Scott’s budget promises to reduce school funding further, while increasing economic development funding to $800 million. Scott did not specify how or where that money would be spent.
The budget cuts Scott proposed were general: renegotiating purchasing and lease contracts and eliminating “wasteful spending,” Scott said, would save $660 million–by any measure, a large number that has little relationship with reality, as every governor before Scott has pledged to eliminate “wasteful spending” and streamline purchasing and contracting. That was part of the rationale behind the creation of Florida’s Chief Financial Officer position.
Consolidation of government services, along with privatization and other reorganizations would save $120 million, Scott said, and an additional $150 million would be saved by “eliminating programs that are not core government functions.” The two sets of numbers appeared to be the result of the same plan: consolidation and privatization. Scott essentially doubled the projected savings without explaining the difference between the first set and the second–or providing a single example of “programs that are not core government functions” that he would eliminate. A week ago on Fox News, he said he would cut $1 billion from the budget “through things such as consolidating services and things like that.”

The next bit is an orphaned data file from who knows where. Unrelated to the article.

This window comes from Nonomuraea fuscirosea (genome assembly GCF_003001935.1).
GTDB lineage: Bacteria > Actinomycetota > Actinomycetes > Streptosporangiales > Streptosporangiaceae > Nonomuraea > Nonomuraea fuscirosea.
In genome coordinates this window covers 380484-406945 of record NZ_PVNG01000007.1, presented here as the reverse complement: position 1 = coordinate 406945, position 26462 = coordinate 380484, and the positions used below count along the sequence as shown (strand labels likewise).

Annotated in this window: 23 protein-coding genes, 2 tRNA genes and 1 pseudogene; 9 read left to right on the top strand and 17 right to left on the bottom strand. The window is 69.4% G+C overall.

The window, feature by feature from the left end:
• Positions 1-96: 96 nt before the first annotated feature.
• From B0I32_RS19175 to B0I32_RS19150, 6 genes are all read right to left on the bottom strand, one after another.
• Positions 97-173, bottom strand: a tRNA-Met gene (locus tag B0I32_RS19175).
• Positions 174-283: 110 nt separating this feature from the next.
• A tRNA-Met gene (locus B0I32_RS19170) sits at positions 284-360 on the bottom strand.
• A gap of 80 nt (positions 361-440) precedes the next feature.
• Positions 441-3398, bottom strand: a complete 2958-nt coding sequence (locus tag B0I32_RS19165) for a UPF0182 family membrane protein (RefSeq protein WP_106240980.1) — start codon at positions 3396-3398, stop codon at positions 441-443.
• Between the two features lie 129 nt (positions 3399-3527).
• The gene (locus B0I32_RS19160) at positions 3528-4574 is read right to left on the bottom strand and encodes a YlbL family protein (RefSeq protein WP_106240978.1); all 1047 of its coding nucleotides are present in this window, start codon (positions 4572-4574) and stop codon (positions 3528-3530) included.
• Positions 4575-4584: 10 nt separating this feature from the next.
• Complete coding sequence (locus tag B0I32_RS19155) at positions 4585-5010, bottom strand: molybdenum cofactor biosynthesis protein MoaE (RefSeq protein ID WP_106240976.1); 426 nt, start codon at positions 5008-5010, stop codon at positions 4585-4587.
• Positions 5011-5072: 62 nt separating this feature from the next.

By far the largest budget-cutting plan, however, applies to health care, particularly health care for the poor, as Scott–without mentioning Medicaid, the government health care insurance system for the poor, by name–said the system would save $4 billion over two years by being “patient directed.” That’s a euphemism for privatization, and the transformation of Medicaid into a voucher system. “This,” Scott said, “will reduce utilization of this health care safety net for the poor, provide freedom of choice for patients and significantly reduce expenditures over the long run.” Reducing utilization, however, is not equivalent to reducing needs, which are rising in Fliorida, the state with the third-highest proportion of uninsured people: Scott did not address the discrepancy.
Scott said his budget would also cut half a billion dollars from the juvenile justice system and state prisons. Scott didn’t say how. But Republican lawmakers in the past have tried and failed to eliminate the sort of programs that seek to counsel juveniles, provide mental health services and battle recidivism.
The numbers were slightly at odds in Scott’s remarks: he promised to reduce spending by $5 billion “while returning $2 billion directly to the taxpayers,” but earlier spoke of a $4 billion tax cut in two years. That would add up to a combined reduction in services, and in revenue, of $9 billion.
Scott never spoke about the proposed $1.4 billion property tax cut other than to say he would seek it. He did not explain how he would enact it or what segment of Floridians’ property taxes would be affected, though he spoke of targeting the schools’ portion while on the campaign trail, and never hinted at the consequences on the state budget or on government services, including education, of his proposed cuts.